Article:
the legal abuse of illegal workers.
The California Workers’ Compensation system is dysfunctional. ( 2002) Costs are high though the benefit to workers, and employers, is meager. Where illegal workers are concerned, abuse is particularly common.
A 10-year on-line review of the Sacramento Bee reveals more than 200 articles on “undocumented” (aka illegal) workers, but none specifically addressing their problems with work injuries. These injured workers tell of border crossing and re-crossing, brushes with the law, with various profiteers both local and foreign. They speak of adventure, hope, opportunity; of self sacrifice, separation from loved ones.
In the face of permanent injury, illegals often face loneliness or despair. Caught in a process they find unintelligible, dehumanizing, and inefficient, they are almost universally eager to tell their story to someone, anyone willing to listen. I can attest that personal histories — like that recounted below — are not new. I heard them 50 years ago when I worked summers with braceros near Chico; and 40 years ago when I practiced in Woodland as a young GP. (I spoke a peculiar mix of Spanish learned in a Chihuahua mining town, an internship in Panama, and from those 1950’s Guanajuato braceros who still live in my thoughts and my heart.) What is new is the degree of dysfunction and abuse in the Worker’s Compensation program. In the following case, names and locations are altered; but the details are real.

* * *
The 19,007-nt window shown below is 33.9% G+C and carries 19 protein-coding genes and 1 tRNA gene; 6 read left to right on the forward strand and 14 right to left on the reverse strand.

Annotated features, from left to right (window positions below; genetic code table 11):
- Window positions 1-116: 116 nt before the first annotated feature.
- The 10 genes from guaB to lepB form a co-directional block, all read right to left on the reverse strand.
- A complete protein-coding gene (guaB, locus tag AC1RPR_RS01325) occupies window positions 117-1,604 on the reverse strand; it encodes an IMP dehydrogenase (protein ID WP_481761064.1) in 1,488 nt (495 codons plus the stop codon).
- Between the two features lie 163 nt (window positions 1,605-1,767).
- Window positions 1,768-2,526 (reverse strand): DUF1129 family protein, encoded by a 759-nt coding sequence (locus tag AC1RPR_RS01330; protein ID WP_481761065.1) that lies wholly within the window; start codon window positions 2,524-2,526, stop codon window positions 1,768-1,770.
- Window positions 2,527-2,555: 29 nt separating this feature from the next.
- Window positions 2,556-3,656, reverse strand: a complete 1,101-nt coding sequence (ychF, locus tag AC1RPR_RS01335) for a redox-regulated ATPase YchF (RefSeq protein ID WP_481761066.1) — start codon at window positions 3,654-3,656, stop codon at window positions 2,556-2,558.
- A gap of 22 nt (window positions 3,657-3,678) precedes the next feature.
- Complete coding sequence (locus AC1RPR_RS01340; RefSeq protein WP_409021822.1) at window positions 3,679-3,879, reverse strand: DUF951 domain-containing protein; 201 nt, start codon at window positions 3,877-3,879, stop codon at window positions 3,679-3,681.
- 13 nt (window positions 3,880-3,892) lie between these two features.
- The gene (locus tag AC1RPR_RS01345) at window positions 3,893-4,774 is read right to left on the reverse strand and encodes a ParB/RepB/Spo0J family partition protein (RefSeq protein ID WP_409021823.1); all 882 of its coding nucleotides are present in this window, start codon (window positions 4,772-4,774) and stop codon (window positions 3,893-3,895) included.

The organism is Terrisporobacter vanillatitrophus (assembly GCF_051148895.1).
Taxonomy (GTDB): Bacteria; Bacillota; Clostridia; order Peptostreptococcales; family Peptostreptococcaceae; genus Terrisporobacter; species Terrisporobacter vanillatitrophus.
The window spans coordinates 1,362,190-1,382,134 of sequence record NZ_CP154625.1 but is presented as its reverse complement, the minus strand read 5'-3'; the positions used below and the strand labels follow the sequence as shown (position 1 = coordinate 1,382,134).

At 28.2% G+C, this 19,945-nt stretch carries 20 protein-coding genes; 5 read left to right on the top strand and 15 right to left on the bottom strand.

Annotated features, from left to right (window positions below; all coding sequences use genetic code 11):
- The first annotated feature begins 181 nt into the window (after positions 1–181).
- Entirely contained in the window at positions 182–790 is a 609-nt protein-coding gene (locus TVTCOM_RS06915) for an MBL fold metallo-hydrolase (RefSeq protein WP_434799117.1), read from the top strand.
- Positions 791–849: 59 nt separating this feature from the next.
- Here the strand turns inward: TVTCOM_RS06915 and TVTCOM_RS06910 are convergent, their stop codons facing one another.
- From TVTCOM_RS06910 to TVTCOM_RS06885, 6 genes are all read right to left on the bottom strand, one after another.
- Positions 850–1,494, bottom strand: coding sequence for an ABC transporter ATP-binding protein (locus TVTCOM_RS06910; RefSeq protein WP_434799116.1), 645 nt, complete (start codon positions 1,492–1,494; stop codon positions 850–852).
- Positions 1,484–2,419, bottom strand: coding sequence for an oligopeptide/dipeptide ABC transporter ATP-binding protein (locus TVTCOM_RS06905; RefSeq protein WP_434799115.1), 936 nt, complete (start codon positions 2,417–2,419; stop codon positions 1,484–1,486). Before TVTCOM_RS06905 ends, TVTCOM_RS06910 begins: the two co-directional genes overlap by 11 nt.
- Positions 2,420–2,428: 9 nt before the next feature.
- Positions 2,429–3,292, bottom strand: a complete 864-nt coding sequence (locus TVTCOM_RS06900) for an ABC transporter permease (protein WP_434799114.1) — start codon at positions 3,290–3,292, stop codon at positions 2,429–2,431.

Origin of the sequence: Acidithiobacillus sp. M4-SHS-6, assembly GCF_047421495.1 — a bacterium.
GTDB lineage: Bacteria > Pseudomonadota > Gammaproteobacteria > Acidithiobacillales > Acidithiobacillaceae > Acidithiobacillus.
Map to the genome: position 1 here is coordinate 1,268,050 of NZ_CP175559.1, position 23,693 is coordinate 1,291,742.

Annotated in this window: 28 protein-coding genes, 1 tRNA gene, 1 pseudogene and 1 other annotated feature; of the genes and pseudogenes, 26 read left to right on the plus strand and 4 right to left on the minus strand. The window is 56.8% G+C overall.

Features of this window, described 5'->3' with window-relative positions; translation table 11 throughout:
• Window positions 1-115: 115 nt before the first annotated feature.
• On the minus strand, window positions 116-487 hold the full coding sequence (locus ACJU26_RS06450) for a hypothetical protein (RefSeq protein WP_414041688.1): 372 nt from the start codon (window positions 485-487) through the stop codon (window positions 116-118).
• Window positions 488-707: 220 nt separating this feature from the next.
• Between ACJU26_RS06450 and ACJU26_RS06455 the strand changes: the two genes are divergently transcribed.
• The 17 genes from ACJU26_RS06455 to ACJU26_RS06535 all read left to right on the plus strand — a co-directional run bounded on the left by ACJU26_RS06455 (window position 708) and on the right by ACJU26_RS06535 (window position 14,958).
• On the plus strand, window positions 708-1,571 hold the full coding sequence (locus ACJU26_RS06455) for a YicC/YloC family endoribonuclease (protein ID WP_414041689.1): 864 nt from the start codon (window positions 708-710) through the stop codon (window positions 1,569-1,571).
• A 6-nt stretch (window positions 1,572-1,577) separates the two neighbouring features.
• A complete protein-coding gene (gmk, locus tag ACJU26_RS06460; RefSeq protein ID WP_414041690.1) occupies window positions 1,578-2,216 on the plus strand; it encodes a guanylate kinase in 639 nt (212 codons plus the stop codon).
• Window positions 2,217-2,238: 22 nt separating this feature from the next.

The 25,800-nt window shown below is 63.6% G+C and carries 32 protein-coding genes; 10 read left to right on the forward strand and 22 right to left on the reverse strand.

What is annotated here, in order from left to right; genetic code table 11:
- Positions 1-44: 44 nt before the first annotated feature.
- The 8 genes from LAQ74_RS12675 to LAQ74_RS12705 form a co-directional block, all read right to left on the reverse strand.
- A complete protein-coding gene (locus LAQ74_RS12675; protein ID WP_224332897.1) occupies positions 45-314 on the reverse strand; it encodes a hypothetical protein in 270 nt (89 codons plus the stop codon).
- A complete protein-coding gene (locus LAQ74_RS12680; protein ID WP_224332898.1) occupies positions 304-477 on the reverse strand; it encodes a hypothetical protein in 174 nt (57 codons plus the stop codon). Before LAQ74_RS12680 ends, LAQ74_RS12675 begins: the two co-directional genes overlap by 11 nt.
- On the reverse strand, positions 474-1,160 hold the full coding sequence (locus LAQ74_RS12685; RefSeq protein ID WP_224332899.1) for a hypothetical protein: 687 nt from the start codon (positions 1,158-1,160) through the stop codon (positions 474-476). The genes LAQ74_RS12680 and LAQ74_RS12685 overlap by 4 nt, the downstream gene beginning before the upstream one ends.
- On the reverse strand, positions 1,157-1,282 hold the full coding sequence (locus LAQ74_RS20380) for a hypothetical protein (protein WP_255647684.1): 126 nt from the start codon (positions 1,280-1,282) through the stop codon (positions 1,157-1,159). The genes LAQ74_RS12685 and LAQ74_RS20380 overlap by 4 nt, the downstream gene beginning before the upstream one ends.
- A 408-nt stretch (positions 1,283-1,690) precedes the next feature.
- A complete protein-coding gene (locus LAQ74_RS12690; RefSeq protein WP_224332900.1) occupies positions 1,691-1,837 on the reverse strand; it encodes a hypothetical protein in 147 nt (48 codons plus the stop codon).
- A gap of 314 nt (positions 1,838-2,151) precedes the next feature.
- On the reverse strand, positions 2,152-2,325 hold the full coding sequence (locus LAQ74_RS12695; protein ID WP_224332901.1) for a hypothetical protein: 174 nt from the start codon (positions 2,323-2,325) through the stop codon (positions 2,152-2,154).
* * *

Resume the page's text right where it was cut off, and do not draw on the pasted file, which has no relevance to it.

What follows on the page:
Ricardo Morales is guapo, a handsome 25-year-old with carefully groomed hair and mustache who looks like he stepped out of a Mexican soap opera. His family has a small piece of grazing land on which they run a marginal cattle operation in Mexico. He came to California six years ago for the adventure and to gather a “stake” to buy his own livestock.
Ricardo crossed the border by paying a coyote about $1,500 in US dollars. In Tijuana, he joined a man and woman in a safe house, where they were given clean clothes and bed. Each was provided with a new identity in a search through several thousand California driver’s licenses for a good likeness — Ricardo changed his mustache and hair to match the license photo. They memorized new names, birth dates, and vital information about “friends” in Tijuana.